If we look at Central European forex markets, we can obtain a brief view of the main economic and political events that have happened in the region recently and are going to happen there within the next few days.
At first glance, the depreciation of the Czech koruna against the backdrop of the appreciation of the forint catches the eye.The appreciation of the Hungarian currency is clearly due to the positive newsabout the progress in talks between the Hungarian government and the IMF as well as the EU. Above all, the Hungarian government has adopted a much more constructive attitude to the objections raised to its changes in the Central Bank Act, and thus the country is again slightly closer to the stand-by loan to help Hungary overcome its difficult repayment schedule. More good news for Hungarian assets was the fact that Ecofin had reviewed its decision to halt (starting from 2013) transfers from EU Cohesion Funds.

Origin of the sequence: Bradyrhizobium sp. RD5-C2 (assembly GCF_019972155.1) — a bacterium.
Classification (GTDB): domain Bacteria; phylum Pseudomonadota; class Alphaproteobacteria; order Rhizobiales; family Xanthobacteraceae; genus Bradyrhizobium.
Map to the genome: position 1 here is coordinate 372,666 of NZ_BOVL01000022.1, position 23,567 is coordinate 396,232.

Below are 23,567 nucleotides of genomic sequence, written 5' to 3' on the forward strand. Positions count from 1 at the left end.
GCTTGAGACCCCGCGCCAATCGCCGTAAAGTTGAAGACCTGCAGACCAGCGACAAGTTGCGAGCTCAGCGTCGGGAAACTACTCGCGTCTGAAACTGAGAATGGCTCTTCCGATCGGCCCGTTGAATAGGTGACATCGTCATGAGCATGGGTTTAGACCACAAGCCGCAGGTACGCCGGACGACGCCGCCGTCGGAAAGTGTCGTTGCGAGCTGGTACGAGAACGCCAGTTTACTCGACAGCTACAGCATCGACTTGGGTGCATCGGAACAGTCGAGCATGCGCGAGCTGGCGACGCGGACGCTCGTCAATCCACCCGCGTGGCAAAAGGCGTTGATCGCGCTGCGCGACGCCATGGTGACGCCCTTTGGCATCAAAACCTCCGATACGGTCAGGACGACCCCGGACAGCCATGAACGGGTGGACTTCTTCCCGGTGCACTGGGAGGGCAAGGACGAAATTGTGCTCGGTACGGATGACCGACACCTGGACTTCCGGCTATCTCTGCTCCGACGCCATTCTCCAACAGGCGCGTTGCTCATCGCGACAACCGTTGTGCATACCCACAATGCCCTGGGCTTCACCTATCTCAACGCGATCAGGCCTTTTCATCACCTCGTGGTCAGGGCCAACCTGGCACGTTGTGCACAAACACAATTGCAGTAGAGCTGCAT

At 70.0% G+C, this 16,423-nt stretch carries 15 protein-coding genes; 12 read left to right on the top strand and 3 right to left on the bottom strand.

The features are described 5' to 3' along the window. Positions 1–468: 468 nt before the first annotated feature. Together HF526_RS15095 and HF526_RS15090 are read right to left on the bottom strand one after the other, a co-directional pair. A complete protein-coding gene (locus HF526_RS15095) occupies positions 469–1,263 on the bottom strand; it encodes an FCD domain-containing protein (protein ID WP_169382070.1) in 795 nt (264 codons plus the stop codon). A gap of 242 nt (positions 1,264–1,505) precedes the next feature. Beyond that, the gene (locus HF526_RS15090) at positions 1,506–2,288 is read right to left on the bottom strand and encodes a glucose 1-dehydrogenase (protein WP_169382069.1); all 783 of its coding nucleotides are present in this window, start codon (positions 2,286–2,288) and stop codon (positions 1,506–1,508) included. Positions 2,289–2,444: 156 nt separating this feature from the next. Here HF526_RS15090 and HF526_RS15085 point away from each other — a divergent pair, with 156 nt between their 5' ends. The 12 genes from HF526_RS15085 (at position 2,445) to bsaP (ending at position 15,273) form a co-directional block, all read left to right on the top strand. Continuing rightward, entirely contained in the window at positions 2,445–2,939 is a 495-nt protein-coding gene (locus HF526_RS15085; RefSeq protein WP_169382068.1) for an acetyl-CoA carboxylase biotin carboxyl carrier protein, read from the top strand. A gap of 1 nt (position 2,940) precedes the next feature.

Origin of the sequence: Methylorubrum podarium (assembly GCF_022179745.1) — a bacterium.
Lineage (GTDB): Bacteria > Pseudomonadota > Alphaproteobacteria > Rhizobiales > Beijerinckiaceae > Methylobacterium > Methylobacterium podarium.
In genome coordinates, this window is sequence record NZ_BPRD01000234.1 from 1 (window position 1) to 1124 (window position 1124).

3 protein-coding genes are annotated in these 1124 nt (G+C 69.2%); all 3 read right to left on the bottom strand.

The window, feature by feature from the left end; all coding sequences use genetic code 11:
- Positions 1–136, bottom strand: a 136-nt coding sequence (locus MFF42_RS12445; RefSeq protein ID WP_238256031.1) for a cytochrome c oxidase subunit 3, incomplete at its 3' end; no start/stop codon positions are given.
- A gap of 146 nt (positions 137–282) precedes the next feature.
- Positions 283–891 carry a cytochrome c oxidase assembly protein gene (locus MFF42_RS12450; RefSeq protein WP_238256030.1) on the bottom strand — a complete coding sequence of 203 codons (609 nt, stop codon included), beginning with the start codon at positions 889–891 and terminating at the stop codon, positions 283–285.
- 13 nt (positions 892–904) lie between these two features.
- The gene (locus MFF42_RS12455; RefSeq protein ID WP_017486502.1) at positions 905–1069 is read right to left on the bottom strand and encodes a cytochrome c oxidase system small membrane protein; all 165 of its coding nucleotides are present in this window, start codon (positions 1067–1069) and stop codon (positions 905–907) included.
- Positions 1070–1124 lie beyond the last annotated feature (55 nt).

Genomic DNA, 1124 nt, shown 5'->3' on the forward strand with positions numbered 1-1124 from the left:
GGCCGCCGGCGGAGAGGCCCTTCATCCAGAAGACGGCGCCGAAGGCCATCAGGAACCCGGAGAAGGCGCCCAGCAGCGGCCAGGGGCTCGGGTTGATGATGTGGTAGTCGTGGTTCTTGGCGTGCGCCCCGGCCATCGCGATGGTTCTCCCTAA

By contrast, the Czech koruna is troubled not only by the lingering euro-crisis but also by the dovish position of the central bank, with the Czech National Bank likely to cut its base rate by 25 basis points to a new all-time low of 0.50% at its forthcoming meeting. Two CNB Board members already voted for a rate cut the last time, while more calls for easing the monetary policy have come from the CNB since. The central bank’s position is facilitated by the fact that inflation is lower than envisaged by the current forecast, while the economic downturn is faster. Thus the CNB is likely to ease its monetary policy earlier than both the ECB and the Fed, and this is evidently not something the Czech currency would like.